A mural of former King Juan Carlos being struck by arrows. The words in and around his face are various crude insults such as thief, dictator, parasite, sausage, etc. There is also an additional message that reads “Free Pablo Hasél.”
(Public Domain)

Hasél’s arrest stems from tweets that the rapper made insulting the royal family and state actors like the police, as well as supporting violent left-wing groups against the state. For this, he has been charged with the glorification of terrorism as well as libel.

Twitter is a platform where thoughts can be both crude and lack nuance, therefore such action simply for making comments on a social media platform is a restriction on the liberal values of freedom of speech.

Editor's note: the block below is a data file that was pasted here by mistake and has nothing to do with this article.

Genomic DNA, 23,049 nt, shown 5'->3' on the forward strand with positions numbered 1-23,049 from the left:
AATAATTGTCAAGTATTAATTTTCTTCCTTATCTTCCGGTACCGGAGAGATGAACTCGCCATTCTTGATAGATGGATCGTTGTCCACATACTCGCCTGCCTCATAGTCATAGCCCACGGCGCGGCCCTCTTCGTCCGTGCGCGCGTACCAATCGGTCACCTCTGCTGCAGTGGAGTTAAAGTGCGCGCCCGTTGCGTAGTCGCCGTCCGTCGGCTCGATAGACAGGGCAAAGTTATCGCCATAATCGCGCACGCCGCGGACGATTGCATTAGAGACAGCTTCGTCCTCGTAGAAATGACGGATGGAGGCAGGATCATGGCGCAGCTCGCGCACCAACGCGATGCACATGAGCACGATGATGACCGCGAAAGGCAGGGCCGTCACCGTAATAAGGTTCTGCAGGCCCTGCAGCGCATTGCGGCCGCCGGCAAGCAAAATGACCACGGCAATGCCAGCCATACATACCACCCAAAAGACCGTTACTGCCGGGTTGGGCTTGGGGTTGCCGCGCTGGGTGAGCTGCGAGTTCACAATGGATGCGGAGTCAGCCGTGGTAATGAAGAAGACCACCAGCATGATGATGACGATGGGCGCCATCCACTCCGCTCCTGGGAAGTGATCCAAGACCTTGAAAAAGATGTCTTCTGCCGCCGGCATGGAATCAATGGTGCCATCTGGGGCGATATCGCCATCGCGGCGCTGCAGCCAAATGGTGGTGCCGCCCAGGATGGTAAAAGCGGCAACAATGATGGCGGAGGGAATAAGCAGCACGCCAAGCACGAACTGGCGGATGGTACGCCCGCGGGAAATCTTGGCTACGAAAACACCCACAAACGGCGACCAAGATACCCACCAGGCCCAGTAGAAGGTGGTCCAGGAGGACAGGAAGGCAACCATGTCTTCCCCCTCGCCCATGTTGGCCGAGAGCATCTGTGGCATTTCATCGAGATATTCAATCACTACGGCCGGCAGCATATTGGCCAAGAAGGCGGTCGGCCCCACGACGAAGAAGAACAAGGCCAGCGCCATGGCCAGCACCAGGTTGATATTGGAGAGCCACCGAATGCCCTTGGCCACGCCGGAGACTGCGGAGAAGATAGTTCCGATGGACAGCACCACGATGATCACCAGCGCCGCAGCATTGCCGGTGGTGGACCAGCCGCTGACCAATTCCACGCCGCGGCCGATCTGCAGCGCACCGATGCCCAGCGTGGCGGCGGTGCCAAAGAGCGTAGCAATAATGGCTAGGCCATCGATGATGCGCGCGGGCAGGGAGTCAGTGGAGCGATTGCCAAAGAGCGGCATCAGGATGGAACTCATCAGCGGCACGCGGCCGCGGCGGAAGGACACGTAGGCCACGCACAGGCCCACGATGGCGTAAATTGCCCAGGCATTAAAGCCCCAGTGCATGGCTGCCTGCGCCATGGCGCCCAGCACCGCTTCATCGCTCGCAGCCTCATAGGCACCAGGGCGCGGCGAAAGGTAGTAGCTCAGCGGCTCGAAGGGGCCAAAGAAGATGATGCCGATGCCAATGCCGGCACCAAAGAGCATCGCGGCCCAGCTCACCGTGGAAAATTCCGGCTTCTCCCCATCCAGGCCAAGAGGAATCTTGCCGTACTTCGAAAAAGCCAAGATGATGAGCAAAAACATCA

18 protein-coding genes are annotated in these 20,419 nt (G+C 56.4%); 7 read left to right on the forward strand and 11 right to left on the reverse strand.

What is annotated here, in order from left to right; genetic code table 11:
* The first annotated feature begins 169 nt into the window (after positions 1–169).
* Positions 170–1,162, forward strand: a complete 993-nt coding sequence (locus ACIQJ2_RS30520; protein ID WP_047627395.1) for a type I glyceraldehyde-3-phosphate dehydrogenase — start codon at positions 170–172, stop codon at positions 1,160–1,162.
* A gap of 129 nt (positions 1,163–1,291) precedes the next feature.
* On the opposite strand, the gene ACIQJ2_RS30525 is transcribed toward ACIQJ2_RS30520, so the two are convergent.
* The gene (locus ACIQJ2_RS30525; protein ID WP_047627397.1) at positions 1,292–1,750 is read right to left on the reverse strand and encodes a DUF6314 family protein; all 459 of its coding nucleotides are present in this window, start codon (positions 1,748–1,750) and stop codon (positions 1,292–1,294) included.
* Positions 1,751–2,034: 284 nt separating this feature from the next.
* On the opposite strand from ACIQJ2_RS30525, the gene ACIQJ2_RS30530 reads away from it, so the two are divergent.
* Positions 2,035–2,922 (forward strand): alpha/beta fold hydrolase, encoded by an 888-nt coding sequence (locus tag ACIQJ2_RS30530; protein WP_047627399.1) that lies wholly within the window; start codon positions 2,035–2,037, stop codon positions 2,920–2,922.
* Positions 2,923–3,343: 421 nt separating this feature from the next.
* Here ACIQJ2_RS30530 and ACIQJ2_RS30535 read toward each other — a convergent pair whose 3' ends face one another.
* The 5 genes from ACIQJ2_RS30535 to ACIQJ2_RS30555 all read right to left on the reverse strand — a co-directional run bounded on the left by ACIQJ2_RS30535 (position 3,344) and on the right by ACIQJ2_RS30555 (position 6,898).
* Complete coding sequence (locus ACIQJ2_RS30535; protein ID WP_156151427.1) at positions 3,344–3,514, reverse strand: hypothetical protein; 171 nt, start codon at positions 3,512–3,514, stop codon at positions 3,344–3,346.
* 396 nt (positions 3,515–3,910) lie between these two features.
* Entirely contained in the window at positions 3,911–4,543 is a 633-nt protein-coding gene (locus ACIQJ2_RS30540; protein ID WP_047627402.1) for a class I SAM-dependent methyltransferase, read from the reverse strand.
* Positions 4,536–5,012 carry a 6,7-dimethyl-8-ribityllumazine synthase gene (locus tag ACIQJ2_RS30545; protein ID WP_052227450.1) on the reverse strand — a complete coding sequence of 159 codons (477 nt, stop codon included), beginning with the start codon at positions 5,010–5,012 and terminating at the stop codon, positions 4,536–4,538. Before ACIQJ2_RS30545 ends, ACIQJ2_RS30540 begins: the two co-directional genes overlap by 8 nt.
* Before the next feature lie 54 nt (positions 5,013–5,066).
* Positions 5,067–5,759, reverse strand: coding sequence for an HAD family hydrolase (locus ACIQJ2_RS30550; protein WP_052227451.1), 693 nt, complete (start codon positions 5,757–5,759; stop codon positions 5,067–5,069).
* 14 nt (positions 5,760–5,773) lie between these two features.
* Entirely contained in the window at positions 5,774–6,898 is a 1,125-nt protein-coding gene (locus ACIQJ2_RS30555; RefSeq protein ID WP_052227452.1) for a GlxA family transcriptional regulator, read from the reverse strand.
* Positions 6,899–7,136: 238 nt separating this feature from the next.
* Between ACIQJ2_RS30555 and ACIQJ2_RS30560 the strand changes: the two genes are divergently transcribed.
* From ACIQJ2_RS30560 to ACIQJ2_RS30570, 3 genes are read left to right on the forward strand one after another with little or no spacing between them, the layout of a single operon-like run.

Apart from Twitter, Hasél does make a nuanced commentary in regard to the oppressive nature of the constitutional monarchy. In one song entitled “Ni Felipe VI,” which means Neither Felipe VI, who is the current monarch, Hasel raps “Vuestra política asesina, combatimos; Sois vosotros quienes enaltecéis terrorismos; Con terror queréis que no digan lo mismo otros.” This roughly translates to, “Against your murderous politics, we fight, you are the ones who exalt terrorism, with terror you want others not to say the same thing.” The state proved his assertion when they arrested him for exercising freedom.  

Inspired by his words, thousands across the country have taken to the streets to demonstrate in support of Hasél. Protestors marched across cities holding banners with slogans that said “Free Hasél” or “Liberate Hasél.” Many of these protests became violent, as state actors such as the police became involved in curtailing the marches.

A banner in Spain shows support for Hasél’s struggle which carries on with the theme of requesting freedom for him. The writing in red reads, “rapping is not criminal.”
(Davidpar CC BY-SA 4.0)